Backcountry Camping: A backcountry permit is required for all overnight stays. Permits are limited. There are three camps on Copper Ridge (Silesia, Egg Lake, and Copper Lake), and a number of camps along the Chilliwack River Trail, starting with Boundary Camp. Bear Creek and Little Chilliwack camps are no longer accessible and closed due to the 2021 Bear Creek Fire.

The Copper / Chilliwack loop is one of the most popular backcountry destinations in the park, therefore permits can be difficult to obtain during busy periods.

Access: Take the Mt. Baker Highway (State Route 542) east to 8.5 miles (13.7 km) past the town of Glacier. Turn left onto the Hannegan Road (USFS Road #32) and follow this road 5.5 miles (8.9 km) to the end. Parking requires a Northwest Forest Pass or federal recreation pass, available at all ranger stations.

A profusion of wildflowers on Copper Ridge. NPS/Lin Skavdahl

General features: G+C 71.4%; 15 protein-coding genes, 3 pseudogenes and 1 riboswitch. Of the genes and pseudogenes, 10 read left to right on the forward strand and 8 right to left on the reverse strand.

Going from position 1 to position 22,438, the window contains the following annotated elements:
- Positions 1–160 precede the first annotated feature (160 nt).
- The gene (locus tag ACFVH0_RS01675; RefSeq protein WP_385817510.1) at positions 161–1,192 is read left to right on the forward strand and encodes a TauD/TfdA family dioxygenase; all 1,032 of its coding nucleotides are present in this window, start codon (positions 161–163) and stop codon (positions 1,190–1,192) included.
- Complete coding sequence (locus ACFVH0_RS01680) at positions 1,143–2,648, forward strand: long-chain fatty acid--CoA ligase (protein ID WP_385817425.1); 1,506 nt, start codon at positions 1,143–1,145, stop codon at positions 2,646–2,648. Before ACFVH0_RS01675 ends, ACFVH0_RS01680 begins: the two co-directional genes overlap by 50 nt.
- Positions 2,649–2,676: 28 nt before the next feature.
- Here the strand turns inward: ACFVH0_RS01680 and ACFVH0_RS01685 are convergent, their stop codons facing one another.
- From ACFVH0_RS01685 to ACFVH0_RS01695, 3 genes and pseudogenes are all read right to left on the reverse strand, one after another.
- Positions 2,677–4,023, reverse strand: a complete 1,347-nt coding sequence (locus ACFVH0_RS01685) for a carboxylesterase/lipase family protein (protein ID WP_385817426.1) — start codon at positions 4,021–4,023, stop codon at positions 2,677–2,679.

A profusion of wildflowers on Copper Ridge. Photo by NPS/Lin Skavdahl

Detailed Trail Description

From the Hannegan Trailhead, the trail climbs gently but steadily through silver fir stands and avalanche clearings to Hannegan Pass. Views of Ruth Mountain dominate this area. From the pass, the trail descends quickly to the headwaters of the Chilliwack River and Boundary Camp, located just inside the national park boundary. Boundary Camp is in a subalpine area and fires are not permitted. Here the trail splits, with one fork heading up to Copper Ridge and the other continuing down the Chilliwack Valley.

The trail to Copper Ridge requires a steep climb from Boundary Camp. This trail passes through seven miles (11 km) of subalpine meadows with unobstructed views of the North Cascades mountains. Camping on the ridge is available at three designated sites: Silesia and Egg Lake to the west of the lookout, and Copper Lake to the east of the lookout. Composting toilets and food storage lockers are available at all three sites. After rising and falling along the ridge for many miles, the trail eventually makes a precipitous descent to the Chilliwack River valley (dropping 2400 feet in five miles -- 730 m in 8 km). Cross the braided channels of the Chilliwack River at this point via a series of fords--watch that you don't lose the trail! Indian Creek camp is close by in the valley.